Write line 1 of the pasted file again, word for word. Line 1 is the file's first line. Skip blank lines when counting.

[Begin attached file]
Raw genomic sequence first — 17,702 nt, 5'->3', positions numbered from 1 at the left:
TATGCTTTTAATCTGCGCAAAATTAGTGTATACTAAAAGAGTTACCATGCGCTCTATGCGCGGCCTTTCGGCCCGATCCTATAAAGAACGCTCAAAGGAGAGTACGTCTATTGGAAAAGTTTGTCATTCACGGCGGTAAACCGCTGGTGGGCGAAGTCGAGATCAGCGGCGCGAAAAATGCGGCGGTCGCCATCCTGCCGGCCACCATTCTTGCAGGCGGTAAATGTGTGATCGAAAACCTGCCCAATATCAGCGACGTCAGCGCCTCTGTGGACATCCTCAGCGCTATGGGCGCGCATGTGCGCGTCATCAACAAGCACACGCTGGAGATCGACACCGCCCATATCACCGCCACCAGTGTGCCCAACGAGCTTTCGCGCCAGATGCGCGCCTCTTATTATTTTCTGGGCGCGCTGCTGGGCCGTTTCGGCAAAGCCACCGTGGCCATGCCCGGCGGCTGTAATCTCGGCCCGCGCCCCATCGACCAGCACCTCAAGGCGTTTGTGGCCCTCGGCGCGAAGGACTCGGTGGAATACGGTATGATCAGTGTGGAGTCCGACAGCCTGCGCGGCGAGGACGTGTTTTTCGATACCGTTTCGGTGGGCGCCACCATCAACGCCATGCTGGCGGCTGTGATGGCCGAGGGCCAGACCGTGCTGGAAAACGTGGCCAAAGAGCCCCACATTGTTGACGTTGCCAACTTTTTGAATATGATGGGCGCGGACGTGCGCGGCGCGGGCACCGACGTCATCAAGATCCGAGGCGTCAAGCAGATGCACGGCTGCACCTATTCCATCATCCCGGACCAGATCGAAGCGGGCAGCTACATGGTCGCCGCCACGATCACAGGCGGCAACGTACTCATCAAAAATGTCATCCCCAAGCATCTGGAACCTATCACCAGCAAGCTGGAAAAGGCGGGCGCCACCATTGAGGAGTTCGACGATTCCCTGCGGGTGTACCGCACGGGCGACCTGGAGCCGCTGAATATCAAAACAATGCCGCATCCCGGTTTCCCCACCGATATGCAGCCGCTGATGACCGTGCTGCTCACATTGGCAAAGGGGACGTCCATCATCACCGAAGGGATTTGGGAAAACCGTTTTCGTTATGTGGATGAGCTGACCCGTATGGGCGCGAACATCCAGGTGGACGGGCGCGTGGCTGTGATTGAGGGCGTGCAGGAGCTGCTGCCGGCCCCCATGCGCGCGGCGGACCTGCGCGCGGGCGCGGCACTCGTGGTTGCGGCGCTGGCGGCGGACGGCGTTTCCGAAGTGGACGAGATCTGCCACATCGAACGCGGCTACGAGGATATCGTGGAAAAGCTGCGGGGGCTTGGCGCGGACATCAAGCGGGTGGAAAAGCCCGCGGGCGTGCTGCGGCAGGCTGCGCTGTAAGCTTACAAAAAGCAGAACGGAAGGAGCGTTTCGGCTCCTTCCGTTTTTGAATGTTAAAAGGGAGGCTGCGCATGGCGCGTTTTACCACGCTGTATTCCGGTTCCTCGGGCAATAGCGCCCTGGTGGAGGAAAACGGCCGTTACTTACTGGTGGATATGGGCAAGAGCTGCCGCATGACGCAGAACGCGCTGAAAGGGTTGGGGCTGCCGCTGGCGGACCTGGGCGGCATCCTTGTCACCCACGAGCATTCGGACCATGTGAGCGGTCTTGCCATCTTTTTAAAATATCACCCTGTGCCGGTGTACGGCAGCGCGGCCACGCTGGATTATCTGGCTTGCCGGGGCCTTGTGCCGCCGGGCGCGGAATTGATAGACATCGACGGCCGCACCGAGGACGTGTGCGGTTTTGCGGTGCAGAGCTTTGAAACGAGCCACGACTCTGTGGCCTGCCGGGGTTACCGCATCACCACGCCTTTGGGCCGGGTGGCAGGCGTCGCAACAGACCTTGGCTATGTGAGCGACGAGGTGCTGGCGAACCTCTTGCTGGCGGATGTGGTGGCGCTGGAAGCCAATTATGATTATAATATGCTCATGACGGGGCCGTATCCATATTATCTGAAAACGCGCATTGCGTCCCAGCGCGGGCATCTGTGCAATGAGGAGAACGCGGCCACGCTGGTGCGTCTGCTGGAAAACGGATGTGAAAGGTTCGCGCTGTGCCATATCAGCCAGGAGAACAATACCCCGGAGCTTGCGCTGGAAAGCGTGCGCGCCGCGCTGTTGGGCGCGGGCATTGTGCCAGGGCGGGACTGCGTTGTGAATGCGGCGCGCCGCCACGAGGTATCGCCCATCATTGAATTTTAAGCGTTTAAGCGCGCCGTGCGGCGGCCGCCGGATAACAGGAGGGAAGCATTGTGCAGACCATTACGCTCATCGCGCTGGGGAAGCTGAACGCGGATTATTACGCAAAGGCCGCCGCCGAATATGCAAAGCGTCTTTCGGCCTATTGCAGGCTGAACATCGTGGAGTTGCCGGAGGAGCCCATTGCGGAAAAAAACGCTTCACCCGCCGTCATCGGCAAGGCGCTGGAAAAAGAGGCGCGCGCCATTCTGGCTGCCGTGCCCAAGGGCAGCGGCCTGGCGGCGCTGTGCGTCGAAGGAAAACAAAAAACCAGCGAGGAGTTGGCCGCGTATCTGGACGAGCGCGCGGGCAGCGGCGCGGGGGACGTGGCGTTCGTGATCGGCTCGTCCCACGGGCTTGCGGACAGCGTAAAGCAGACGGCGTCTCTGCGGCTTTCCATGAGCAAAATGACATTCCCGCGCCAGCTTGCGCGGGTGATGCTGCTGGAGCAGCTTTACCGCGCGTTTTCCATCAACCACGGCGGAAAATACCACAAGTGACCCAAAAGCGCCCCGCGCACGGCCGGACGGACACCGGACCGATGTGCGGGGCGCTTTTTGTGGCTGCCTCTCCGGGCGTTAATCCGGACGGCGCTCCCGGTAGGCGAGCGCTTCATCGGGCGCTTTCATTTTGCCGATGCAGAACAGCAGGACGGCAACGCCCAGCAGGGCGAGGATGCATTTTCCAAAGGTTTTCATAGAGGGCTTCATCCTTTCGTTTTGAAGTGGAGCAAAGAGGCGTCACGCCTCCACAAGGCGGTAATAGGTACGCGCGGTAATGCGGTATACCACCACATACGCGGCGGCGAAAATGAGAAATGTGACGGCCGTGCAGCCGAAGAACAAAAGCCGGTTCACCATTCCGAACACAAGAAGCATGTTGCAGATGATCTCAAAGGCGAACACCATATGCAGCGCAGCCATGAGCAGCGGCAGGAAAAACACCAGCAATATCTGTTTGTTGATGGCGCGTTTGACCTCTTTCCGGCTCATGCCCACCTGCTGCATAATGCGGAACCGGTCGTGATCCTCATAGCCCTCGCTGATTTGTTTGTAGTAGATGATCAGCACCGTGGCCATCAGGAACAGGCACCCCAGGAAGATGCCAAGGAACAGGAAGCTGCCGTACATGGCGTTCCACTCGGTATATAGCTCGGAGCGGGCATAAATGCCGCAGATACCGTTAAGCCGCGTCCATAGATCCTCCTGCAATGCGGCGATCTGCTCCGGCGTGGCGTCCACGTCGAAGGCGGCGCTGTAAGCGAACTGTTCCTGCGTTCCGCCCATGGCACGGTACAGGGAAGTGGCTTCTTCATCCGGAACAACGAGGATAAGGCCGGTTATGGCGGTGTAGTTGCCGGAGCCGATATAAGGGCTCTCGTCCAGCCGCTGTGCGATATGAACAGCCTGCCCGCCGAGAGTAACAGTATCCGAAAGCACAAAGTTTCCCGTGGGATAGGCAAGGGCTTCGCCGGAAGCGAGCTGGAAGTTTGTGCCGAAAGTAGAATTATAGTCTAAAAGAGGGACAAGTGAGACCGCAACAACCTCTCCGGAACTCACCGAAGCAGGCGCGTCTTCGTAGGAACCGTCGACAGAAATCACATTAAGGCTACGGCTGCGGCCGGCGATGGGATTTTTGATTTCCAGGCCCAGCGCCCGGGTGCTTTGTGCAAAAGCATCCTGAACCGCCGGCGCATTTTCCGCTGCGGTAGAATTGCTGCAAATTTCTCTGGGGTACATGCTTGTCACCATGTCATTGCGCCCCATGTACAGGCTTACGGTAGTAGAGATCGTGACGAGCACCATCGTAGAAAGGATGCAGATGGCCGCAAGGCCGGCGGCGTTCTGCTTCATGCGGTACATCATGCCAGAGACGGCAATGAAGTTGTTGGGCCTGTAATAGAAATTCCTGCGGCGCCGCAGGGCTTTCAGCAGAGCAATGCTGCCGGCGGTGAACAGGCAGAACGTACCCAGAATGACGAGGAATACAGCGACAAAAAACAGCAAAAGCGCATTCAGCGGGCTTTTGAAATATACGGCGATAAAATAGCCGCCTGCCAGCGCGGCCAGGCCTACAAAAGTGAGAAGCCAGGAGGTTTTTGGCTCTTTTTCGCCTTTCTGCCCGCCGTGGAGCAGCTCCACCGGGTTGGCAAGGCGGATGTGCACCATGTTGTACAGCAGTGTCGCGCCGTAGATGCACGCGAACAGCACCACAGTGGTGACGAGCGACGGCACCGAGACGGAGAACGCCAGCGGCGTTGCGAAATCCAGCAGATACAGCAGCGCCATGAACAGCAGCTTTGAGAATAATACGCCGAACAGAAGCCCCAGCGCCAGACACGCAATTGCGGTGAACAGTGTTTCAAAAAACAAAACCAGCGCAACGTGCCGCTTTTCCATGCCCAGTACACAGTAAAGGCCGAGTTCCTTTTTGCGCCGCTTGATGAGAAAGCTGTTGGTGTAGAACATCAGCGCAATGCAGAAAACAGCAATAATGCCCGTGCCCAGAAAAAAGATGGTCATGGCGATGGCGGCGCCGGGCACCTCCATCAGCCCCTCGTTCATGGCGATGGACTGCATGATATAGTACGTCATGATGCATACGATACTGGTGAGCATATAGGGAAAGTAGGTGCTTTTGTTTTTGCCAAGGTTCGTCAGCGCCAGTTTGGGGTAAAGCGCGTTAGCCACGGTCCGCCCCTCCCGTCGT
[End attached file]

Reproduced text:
Raw genomic sequence first — 17,702 nt, 5'->3', positions numbered from 1 at the left: